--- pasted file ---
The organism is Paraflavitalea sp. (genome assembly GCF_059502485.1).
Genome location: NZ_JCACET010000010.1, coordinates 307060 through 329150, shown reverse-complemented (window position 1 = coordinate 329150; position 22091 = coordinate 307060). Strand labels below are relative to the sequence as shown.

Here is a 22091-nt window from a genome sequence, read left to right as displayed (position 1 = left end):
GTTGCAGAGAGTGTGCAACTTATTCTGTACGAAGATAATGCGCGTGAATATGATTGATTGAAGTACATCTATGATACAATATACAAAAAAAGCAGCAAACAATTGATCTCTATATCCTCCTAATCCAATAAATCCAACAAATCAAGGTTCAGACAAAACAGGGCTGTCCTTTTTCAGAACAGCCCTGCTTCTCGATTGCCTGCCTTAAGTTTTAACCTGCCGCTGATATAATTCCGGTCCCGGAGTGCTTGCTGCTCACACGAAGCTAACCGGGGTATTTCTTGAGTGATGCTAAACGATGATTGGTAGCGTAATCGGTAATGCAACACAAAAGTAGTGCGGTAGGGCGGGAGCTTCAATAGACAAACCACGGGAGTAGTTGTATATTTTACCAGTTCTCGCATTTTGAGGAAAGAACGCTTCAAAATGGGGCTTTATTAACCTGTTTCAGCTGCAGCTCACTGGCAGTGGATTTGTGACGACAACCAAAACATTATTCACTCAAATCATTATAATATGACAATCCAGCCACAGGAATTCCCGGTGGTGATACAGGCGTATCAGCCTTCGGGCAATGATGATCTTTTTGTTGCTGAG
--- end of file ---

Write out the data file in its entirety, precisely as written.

The organism is Paraflavitalea sp. (genome assembly GCF_059502485.1).
Genome location: NZ_JCACET010000010.1, coordinates 307060 through 329150, shown reverse-complemented (window position 1 = coordinate 329150; position 22091 = coordinate 307060). Strand labels below are relative to the sequence as shown.

Here is a 22091-nt window from a genome sequence, read left to right as displayed (position 1 = left end):
GTTGCAGAGAGTGTGCAACTTATTCTGTACGAAGATAATGCGCGTGAATATGATTGATTGAAGTACATCTATGATACAATATACAAAAAAAGCAGCAAACAATTGATCTCTATATCCTCCTAATCCAATAAATCCAACAAATCAAGGTTCAGACAAAACAGGGCTGTCCTTTTTCAGAACAGCCCTGCTTCTCGATTGCCTGCCTTAAGTTTTAACCTGCCGCTGATATAATTCCGGTCCCGGAGTGCTTGCTGCTCACACGAAGCTAACCGGGGTATTTCTTGAGTGATGCTAAACGATGATTGGTAGCGTAATCGGTAATGCAACACAAAAGTAGTGCGGTAGGGCGGGAGCTTCAATAGACAAACCACGGGAGTAGTTGTATATTTTACCAGTTCTCGCATTTTGAGGAAAGAACGCTTCAAAATGGGGCTTTATTAACCTGTTTCAGCTGCAGCTCACTGGCAGTGGATTTGTGACGACAACCAAAACATTATTCACTCAAATCATTATAATATGACAATCCAGCCACAGGAATTCCCGGTGGTGATACAGGCGTATCAGCCTTCGGGCAATGATGATCTTTTTGTTGCTGAG